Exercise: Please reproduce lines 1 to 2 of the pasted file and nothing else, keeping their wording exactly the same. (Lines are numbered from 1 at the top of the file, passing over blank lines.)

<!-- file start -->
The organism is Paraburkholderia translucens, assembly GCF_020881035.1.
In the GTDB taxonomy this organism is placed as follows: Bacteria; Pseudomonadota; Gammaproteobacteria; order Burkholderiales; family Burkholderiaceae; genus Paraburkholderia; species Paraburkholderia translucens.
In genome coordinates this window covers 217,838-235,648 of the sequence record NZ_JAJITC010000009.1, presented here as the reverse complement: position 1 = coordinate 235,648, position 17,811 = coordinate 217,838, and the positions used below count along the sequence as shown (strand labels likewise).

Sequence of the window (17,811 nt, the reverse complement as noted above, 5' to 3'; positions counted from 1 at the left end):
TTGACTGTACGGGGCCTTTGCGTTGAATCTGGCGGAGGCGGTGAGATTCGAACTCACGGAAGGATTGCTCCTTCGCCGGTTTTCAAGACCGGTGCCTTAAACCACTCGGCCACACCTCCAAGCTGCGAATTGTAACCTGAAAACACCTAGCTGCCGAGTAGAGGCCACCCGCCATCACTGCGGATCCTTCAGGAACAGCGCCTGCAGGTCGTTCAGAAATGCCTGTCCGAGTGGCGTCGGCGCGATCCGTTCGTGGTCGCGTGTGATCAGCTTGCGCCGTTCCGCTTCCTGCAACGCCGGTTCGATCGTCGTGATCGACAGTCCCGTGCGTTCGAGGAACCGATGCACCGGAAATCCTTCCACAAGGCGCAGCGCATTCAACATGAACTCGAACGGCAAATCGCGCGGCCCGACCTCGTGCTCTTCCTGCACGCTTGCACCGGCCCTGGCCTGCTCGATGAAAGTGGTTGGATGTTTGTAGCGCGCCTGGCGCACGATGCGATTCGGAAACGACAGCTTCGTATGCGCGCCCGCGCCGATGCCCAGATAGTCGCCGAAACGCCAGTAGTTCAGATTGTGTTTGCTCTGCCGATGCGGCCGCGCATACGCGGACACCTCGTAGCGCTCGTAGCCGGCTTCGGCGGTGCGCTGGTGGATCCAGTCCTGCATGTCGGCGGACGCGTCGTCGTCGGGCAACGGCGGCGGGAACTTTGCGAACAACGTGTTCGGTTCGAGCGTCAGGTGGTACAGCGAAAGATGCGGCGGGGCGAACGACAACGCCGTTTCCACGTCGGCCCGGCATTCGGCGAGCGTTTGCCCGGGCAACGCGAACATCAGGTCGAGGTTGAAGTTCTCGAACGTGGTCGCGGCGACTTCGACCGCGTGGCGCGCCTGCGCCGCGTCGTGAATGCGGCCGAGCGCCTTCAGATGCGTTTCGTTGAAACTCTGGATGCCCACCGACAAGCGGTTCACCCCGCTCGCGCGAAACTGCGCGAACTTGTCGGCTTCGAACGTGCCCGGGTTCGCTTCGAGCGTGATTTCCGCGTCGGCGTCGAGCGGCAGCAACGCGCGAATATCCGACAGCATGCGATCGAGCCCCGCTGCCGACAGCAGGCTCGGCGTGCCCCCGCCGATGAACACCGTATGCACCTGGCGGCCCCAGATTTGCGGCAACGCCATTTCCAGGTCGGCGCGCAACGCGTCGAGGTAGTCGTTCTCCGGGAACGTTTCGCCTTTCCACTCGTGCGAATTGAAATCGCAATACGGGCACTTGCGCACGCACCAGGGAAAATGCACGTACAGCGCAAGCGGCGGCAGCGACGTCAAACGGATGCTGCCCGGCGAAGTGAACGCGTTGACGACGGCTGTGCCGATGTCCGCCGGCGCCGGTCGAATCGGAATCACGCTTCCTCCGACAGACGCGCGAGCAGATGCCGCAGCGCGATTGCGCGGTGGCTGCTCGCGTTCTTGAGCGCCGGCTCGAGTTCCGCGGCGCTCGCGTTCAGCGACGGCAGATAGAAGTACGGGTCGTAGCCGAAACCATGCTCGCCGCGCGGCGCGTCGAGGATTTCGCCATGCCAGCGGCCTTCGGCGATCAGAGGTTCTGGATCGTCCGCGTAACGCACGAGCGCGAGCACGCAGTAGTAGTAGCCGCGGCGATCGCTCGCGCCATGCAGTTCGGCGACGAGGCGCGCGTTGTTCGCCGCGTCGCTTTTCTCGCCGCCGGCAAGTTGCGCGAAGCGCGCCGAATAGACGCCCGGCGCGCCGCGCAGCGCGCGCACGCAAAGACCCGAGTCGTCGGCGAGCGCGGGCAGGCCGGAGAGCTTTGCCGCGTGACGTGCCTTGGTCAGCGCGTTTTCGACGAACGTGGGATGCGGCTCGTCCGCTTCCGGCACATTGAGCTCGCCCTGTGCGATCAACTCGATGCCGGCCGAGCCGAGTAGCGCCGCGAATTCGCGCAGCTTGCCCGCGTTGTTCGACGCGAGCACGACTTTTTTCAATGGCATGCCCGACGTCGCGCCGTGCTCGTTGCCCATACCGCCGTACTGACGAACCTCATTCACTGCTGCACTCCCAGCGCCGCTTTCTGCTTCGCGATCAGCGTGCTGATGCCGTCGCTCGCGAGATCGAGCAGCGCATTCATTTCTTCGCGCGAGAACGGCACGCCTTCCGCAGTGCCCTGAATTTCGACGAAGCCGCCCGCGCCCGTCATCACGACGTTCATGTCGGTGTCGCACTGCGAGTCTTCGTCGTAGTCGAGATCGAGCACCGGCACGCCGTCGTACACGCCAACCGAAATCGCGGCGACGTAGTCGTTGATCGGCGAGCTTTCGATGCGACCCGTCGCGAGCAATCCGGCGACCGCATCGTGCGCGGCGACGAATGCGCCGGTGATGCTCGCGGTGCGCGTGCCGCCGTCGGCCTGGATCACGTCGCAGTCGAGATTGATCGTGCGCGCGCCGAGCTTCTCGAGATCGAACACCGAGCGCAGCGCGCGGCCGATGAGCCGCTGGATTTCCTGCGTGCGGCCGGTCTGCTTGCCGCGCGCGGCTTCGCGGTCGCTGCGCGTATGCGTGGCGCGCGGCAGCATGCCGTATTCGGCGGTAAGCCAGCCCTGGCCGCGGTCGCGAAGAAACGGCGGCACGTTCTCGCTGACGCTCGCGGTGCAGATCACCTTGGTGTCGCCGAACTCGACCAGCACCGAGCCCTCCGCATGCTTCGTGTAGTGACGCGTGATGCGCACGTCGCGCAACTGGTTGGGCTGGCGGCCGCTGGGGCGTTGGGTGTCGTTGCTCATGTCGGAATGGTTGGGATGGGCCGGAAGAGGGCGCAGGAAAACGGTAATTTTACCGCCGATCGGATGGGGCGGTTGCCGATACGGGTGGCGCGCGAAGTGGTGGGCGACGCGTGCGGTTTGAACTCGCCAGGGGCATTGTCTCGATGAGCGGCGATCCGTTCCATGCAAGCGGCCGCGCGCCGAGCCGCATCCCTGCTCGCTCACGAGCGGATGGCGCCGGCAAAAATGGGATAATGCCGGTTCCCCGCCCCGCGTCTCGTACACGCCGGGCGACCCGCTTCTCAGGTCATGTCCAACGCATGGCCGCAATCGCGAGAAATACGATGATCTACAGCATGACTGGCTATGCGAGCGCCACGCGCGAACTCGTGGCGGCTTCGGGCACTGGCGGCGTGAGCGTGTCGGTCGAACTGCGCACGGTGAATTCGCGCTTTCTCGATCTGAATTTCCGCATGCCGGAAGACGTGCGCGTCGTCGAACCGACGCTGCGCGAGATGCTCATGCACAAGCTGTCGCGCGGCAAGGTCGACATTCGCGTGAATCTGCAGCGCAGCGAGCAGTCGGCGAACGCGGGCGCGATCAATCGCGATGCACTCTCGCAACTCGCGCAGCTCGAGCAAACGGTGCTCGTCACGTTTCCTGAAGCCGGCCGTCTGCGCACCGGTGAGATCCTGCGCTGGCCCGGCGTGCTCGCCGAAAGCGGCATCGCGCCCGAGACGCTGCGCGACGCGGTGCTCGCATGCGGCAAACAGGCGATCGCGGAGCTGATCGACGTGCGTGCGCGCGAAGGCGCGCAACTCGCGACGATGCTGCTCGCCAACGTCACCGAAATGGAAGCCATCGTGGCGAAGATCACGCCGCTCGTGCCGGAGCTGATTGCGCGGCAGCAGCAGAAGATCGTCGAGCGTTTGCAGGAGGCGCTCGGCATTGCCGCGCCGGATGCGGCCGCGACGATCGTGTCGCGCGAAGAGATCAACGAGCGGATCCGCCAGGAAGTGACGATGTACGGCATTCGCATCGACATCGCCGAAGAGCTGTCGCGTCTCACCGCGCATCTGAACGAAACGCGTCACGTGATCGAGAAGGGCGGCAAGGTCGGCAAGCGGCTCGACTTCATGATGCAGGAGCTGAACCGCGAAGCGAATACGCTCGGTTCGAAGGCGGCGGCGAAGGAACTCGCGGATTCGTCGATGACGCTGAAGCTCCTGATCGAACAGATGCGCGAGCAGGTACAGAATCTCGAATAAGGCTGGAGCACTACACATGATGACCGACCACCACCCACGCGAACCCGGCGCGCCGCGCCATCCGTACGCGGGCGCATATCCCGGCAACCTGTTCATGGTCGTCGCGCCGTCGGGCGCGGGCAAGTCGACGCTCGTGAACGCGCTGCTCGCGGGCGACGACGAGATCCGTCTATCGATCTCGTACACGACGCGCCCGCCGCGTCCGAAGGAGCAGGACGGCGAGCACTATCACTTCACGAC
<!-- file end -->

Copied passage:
The organism is Paraburkholderia translucens, assembly GCF_020881035.1.
In the GTDB taxonomy this organism is placed as follows: Bacteria; Pseudomonadota; Gammaproteobacteria; order Burkholderiales; family Burkholderiaceae; genus Paraburkholderia; species Paraburkholderia translucens.